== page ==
Angel Hernandez, an umpire for Major League Baseball, has sued the league along with the commissioner’s office. Hernandez alleges that racial discrimination — along with a long term personal vendetta between Joe Torre and himself — has been hindering his career advancement as a professional baseball umpire.
Hernandez filed his complaint in the U.S. District Court in Cincinnati, which claimed the Office of the Commissioner of Baseball and Major League Baseball Blue Inc. violated Title VII of the Civil Rights Act of 1964 and Ohio state law. The suit cites criticism by Torre in 2001, where he remarked after a game that Hernandez “seems to see something that nobody else does” and “I think he just wanted to be noticed over there.” The complaint alleges that Torre’s 2001 criticism was significant, as it has “permeated Hernandez’s yearly evaluations.” In 2011, despite a balls and strikes accuracy of 96.88 percent between 2002 and 2010, Hernandez’s midterm evaluation stated that he needed to work on his communication skills as the perception around the league was that he tried to put himself in the “spotlight by seeing things that other umpires do not.”
Hernandez worked the World Series in 2002 and 2005, but not since. The suit says that other than Alfonso Marquez, who worked the World Series in 2011 and 2015, “the other 34 umpires assigned to the World Series during Torre’s time in the office of the commissioner have been white.” The promotion of umpires to the big game is significant, as it comes with the bonus of added compensation for the year. Hernandez worked last year’s NL Championship Series along with Division Series in 2011, 2012 and 2015.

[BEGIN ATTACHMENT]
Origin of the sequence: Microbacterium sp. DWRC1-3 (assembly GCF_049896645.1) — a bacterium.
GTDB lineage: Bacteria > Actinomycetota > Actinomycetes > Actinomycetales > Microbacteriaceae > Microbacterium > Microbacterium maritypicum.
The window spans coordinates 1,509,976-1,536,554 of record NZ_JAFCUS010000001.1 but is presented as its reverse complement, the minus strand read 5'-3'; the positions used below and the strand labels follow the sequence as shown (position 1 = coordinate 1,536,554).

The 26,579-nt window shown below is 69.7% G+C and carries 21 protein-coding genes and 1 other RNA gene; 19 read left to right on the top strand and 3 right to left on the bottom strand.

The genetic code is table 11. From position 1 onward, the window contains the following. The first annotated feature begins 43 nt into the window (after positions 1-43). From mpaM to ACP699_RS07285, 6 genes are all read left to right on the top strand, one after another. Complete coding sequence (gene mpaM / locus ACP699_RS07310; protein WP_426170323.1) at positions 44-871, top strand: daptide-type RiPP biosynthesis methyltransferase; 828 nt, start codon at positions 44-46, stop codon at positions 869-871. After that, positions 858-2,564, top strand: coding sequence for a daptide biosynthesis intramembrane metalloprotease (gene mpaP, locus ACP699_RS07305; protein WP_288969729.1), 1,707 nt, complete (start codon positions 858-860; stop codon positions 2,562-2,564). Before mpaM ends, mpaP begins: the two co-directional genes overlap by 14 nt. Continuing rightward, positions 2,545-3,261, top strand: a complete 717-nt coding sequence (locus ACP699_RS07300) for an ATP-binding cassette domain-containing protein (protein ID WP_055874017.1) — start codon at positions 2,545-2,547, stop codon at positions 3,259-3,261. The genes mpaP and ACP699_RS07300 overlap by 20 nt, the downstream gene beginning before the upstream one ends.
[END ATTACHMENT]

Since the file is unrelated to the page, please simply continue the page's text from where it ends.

In addition, the suit claims Hernandez has served as a temporary crew chief and applied four times to be a permanent crew chief, and “all 23 umpires promoted to crew chief since 2000 have been white.” According to the complaint, Hernandez and the World Umpires Association asked MLB why he was not promoted to crew chief for this season. Crew chiefs are in charge of their group of umpires, and the job comes with more responsibilities and more pay. The complaint says that Torre sent a letter on March 27 stating Hernandez needed to “continue to improve situation management, and display an ability to refocus and move forward after missing calls or receiving constructive feedback from the office.”
Hernandez is seeking “back pay and unspecified compensatory damages.” A league spokesman stated the league is aware of the lawsuit, but did not offer further comment.
Hernandez has been an umpire since 1993, and he says that he received solid remarks on his performance until 2011, the year that Torre joined the MLB as its chief baseball officer. In addition to Hernandez’s most recent lawsuit, he has also filed two discrimination charges with the federal Equal Employment Opportunity Commission.